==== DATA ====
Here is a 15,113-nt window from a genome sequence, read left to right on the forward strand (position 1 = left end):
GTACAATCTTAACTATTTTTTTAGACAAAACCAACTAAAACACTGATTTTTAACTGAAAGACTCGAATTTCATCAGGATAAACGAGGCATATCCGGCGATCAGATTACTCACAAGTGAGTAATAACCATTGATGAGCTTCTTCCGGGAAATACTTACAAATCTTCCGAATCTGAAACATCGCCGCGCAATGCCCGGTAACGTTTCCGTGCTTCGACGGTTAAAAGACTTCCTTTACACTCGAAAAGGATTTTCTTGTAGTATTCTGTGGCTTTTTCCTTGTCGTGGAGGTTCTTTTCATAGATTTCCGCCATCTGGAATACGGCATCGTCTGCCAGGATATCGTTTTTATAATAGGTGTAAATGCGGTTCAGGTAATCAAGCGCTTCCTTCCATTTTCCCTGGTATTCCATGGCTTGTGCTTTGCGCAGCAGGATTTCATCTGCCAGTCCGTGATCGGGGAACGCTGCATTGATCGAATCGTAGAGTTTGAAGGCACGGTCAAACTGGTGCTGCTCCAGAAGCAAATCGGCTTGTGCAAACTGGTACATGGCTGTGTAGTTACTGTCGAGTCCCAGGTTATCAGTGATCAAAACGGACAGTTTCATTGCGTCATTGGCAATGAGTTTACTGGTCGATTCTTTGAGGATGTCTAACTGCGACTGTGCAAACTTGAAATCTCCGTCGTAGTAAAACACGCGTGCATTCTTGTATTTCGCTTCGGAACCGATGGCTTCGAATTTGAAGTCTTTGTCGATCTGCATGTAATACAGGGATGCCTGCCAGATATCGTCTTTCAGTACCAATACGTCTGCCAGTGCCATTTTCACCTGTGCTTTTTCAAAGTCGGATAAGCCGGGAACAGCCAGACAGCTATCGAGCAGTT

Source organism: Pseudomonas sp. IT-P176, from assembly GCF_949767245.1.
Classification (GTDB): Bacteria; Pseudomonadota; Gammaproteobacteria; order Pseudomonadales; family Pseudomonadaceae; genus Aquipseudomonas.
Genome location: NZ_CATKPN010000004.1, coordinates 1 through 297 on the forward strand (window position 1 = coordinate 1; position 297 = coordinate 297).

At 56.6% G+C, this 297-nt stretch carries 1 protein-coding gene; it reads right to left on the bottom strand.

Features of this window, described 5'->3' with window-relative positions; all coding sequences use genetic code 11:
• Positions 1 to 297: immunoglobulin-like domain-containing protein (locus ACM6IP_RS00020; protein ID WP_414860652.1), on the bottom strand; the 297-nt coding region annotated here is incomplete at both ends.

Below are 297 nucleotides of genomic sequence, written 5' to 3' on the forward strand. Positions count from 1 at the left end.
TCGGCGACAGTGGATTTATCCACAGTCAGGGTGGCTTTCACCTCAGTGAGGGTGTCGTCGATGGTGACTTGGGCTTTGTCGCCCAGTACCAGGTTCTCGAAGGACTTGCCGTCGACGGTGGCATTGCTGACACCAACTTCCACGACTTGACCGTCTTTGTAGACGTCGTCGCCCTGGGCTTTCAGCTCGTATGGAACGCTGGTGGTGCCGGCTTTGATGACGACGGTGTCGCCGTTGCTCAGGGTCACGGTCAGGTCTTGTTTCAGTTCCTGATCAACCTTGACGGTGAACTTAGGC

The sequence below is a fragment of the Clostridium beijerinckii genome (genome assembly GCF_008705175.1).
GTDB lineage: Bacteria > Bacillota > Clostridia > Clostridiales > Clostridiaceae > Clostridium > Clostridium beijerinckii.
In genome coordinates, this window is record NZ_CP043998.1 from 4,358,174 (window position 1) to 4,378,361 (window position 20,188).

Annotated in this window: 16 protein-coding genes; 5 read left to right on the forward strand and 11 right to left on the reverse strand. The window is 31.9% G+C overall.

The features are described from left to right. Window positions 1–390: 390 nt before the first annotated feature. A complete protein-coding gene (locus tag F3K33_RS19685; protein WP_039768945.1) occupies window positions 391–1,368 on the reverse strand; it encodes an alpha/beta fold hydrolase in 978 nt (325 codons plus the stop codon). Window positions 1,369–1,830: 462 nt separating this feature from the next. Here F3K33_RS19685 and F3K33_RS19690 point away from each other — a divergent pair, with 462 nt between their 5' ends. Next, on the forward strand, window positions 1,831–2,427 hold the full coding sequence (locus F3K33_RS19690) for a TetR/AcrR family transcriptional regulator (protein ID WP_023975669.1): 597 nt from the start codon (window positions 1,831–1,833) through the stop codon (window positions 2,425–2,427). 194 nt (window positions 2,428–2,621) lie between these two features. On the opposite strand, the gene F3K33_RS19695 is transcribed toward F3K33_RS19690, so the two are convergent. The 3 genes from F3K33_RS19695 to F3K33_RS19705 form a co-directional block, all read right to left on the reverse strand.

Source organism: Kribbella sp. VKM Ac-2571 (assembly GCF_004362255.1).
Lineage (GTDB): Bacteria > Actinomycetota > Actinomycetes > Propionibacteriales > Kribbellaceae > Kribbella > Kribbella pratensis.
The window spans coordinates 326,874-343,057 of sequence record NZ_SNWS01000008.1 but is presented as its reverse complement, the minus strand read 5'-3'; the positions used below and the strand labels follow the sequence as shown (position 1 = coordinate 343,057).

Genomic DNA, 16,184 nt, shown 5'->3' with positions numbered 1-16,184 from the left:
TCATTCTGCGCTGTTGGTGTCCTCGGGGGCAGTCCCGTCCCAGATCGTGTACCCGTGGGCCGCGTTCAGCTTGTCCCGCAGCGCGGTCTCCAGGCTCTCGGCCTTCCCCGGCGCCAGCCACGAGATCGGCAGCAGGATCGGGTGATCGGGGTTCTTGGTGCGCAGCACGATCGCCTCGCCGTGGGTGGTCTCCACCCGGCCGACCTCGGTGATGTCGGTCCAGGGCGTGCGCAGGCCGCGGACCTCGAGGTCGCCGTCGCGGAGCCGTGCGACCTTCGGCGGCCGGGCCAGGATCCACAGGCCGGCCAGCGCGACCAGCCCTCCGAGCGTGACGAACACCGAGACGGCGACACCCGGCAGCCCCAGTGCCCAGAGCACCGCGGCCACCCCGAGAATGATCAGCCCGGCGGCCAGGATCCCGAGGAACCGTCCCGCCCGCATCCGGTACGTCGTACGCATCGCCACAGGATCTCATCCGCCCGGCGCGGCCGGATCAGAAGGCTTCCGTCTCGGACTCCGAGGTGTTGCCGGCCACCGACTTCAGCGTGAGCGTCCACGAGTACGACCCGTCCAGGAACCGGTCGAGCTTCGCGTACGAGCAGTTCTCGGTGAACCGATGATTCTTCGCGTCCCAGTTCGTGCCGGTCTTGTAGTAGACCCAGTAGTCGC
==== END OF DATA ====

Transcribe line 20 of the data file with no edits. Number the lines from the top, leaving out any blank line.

TCATTCTGCGCTGTTGGTGTCCTCGGGGGCAGTCCCGTCCCAGATCGTGTACCCGTGGGCCGCGTTCAGCTTGTCCCGCAGCGCGGTCTCCAGGCTCTCGGCCTTCCCCGGCGCCAGCCACGAGATCGGCAGCAGGATCGGGTGATCGGGGTTCTTGGTGCGCAGCACGATCGCCTCGCCGTGGGTGGTCTCCACCCGGCCGACCTCGGTGATGTCGGTCCAGGGCGTGCGCAGGCCGCGGACCTCGAGGTCGCCGTCGCGGAGCCGTGCGACCTTCGGCGGCCGGGCCAGGATCCACAGGCCGGCCAGCGCGACCAGCCCTCCGAGCGTGACGAACACCGAGACGGCGACACCCGGCAGCCCCAGTGCCCAGAGCACCGCGGCCACCCCGAGAATGATCAGCCCGGCGGCCAGGATCCCGAGGAACCGTCCCGCCCGCATCCGGTACGTCGTACGCATCGCCACAGGATCTCATCCGCCCGGCGCGGCCGGATCAGAAGGCTTCCGTCTCGGACTCCGAGGTGTTGCCGGCCACCGACTTCAGCGTGAGCGTCCACGAGTACGACCCGTCCAGGAACCGGTCGAGCTTCGCGTACGAGCAGTTCTCGGTGAACCGATGATTCTTCGCGTCCCAGTTCGTGCCGGTCTTGTAGTAGACCCAGTAGTCGC